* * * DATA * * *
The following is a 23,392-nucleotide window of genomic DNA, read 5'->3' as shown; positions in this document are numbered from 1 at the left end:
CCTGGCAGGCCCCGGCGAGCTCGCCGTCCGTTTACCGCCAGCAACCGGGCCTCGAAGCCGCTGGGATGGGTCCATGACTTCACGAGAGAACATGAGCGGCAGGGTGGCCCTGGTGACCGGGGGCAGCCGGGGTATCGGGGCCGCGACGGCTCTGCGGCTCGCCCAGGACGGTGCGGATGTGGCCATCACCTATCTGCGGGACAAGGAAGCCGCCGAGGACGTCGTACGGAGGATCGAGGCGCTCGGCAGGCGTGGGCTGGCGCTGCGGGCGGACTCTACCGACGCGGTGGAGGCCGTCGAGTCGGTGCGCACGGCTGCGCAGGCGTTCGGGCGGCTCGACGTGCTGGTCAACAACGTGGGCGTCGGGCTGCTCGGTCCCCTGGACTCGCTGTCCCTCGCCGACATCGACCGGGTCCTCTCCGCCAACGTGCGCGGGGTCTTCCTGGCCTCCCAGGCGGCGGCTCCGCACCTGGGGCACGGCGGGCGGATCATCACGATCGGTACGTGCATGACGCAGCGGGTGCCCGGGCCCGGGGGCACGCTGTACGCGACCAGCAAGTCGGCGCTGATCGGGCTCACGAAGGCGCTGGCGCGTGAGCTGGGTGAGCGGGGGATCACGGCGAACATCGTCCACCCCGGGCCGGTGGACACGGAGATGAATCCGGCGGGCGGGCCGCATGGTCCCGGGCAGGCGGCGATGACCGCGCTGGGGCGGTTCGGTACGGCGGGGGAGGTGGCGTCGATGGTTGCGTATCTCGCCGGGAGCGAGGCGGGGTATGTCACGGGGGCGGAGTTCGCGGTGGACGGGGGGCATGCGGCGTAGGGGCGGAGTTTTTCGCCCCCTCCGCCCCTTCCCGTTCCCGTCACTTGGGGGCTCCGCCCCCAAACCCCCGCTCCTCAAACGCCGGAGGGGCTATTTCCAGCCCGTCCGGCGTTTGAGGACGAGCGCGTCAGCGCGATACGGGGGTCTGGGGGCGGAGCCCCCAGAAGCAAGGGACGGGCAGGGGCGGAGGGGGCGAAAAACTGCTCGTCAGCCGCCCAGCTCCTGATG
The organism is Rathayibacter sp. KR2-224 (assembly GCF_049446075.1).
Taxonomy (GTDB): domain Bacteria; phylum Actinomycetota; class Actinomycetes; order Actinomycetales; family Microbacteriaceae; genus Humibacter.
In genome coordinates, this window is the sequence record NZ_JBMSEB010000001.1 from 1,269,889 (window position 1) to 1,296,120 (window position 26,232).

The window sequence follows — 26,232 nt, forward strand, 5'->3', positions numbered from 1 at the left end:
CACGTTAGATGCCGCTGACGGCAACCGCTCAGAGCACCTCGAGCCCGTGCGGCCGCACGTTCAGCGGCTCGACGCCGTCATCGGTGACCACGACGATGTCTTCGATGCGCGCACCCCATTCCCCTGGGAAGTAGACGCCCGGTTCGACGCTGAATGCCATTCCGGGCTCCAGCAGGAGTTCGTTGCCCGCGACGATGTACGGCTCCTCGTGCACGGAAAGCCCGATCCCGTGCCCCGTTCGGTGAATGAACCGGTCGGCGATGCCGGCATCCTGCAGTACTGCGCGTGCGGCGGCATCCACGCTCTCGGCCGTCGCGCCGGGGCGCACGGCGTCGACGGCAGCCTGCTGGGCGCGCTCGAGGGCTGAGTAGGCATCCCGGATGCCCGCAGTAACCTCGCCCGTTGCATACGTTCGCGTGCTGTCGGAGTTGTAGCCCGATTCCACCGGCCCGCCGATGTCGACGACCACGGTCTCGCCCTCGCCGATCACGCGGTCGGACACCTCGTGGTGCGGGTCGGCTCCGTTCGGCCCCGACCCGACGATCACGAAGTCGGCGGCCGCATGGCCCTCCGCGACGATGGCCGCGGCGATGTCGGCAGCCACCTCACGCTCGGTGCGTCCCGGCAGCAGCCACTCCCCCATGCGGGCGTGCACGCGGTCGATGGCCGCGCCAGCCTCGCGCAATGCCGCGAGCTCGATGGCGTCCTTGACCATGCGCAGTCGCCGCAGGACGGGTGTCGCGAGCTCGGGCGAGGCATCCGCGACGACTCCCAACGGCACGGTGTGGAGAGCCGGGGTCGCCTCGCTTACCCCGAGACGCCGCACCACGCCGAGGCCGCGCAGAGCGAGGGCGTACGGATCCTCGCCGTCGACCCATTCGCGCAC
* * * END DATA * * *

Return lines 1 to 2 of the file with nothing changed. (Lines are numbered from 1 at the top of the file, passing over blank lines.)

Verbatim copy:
The following is a 23,392-nucleotide window of genomic DNA, read 5'->3' as shown; positions in this document are numbered from 1 at the left end:
CCTGGCAGGCCCCGGCGAGCTCGCCGTCCGTTTACCGCCAGCAACCGGGCCTCGAAGCCGCTGGGATGGGTCCATGACTTCACGAGAGAACATGAGCGGCAGGGTGGCCCTGGTGACCGGGGGCAGCCGGGGTATCGGGGCCGCGACGGCTCTGCGGCTCGCCCAGGACGGTGCGGATGTGGCCATCACCTATCTGCGGGACAAGGAAGCCGCCGAGGACGTCGTACGGAGGATCGAGGCGCTCGGCAGGCGTGGGCTGGCGCTGCGGGCGGACTCTACCGACGCGGTGGAGGCCGTCGAGTCGGTGCGCACGGCTGCGCAGGCGTTCGGGCGGCTCGACGTGCTGGTCAACAACGTGGGCGTCGGGCTGCTCGGTCCCCTGGACTCGCTGTCCCTCGCCGACATCGACCGGGTCCTCTCCGCCAACGTGCGCGGGGTCTTCCTGGCCTCCCAGGCGGCGGCTCCGCACCTGGGGCACGGCGGGCGGATCATCACGATCGGTACGTGCATGACGCAGCGGGTGCCCGGGCCCGGGGGCACGCTGTACGCGACCAGCAAGTCGGCGCTGATCGGGCTCACGAAGGCGCTGGCGCGTGAGCTGGGTGAGCGGGGGATCACGGCGAACATCGTCCACCCCGGGCCGGTGGACACGGAGATGAATCCGGCGGGCGGGCCGCATGGTCCCGGGCAGGCGGCGATGACCGCGCTGGGGCGGTTCGGTACGGCGGGGGAGGTGGCGTCGATGGTTGCGTATCTCGCCGGGAGCGAGGCGGGGTATGTCACGGGGGCGGAGTTCGCGGTGGACGGGGGGCATGCGGCGTAGGGGCGGAGTTTTTCGCCCCCTCCGCCCCTTCCCGTTCCCGTCACTTGGGGGCTCCGCCCCCAAACCCCCGCTCCTCAAACGCCGGAGGGGCTATTTCCAGCCCGTCCGGCGTTTGAGGACGAGCGCGTCAGCGCGATACGGGGGTCTGGGGGCGGAGCCCCCAGAAGCAAGGGACGGGCAGGGGCGGAGGGGGCGAAAAACTGCTCGTCAGCCGCCCAGCTCCTGATG